6. Those are excellent tables and a fine graph (complete with graphics, no less). I'm not sure that's quite what I'm looking for, though.

    What we need is something like the international prototype platinum/iridium metre against which to measure poems, stories, plays and novels. We'll be able to ask, Is X more or less of a poem/story/play/novel than the prototype? I can see only good things of this.

    Hmm. We could measure poems/stories/plays/novels against the international prototype metre. Is "Young Goodman Brown" more or less than a meter of story? Yes, I think I'm onto something here.

  7. Ah, that I do not know how to do.

    Really all I know how to measure is human behavior.

  8. You have to forgive me; I was sort of thinking off-kilter out loud, as it were. Measuring human behavior is actually very close to what I think I'm thinking about. Reading your blog makes me think more than I usually do about how readers respond to fiction; usually I think in terms of how writers put it together, and the reader is a shadowy hypothetical creature. Anyway, it occurred to me tonight that the "prototype metre" I'm thinking of is internal to each reader (of course). Mostly I've been thinking about how we judge works of art, as in to what we compare it when we meet it. I'm nowhere near my absurd international standard, but I think I'm closer to figuring out what the internal standards might be.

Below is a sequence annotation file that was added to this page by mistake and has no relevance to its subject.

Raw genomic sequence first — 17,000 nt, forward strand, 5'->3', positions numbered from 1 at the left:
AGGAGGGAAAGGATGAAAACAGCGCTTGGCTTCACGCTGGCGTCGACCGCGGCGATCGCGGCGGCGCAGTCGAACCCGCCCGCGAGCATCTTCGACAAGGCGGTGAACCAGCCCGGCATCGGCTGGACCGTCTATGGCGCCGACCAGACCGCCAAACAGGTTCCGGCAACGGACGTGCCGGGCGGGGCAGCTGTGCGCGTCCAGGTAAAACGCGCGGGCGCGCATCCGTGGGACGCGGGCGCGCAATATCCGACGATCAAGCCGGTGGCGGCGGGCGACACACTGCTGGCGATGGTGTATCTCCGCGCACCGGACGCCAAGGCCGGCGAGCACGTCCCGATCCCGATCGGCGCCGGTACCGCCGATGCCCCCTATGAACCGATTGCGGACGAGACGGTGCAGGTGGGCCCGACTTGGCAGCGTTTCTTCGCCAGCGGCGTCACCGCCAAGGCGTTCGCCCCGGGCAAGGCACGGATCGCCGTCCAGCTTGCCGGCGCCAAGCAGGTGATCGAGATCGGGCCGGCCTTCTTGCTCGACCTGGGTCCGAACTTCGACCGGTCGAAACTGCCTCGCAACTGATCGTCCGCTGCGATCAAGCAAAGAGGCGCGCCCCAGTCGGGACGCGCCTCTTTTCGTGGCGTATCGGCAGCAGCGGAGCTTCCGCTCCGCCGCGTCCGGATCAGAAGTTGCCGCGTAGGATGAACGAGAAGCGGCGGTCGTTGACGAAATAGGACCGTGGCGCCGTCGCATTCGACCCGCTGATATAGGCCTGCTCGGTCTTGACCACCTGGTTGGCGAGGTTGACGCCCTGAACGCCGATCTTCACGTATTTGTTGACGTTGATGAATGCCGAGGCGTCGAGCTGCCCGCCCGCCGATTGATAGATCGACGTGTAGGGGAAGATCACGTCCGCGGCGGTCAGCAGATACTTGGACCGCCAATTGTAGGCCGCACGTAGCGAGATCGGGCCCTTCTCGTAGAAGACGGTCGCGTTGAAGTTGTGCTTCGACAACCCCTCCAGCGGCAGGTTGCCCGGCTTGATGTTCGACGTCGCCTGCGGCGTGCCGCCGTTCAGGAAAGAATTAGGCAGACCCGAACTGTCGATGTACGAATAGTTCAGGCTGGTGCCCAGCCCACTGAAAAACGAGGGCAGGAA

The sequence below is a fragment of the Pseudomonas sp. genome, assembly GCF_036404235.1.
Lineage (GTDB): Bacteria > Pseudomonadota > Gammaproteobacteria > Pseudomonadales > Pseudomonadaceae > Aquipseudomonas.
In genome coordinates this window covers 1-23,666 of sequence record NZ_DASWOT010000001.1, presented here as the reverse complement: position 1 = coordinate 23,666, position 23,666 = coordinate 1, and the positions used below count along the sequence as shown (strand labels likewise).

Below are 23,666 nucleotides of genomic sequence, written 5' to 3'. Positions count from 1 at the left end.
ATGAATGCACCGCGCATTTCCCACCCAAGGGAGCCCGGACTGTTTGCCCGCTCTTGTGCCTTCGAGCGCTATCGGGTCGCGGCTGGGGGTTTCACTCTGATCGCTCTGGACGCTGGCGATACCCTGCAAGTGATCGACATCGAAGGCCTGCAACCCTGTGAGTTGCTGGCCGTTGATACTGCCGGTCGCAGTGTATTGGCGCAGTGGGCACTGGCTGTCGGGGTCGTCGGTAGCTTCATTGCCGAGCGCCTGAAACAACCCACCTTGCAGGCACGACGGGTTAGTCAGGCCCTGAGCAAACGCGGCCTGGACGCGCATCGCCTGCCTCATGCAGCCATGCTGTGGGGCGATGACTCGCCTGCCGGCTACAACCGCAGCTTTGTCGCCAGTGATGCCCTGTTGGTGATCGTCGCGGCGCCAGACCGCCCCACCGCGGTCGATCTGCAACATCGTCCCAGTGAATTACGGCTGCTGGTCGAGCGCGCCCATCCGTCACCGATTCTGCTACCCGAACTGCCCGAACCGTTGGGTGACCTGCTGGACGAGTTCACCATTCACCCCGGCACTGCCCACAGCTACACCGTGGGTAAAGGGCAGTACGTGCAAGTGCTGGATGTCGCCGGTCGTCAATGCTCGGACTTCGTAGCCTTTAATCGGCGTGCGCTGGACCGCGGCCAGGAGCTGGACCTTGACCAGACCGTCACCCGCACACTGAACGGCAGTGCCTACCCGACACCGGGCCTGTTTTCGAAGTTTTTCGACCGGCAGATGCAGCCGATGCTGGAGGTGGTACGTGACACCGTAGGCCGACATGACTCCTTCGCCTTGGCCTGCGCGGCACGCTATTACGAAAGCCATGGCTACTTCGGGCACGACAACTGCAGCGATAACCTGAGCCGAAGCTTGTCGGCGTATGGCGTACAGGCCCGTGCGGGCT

Also, I lack the ability to discuss literature in any revealing way, so I make fun of literary criticism because that's easier.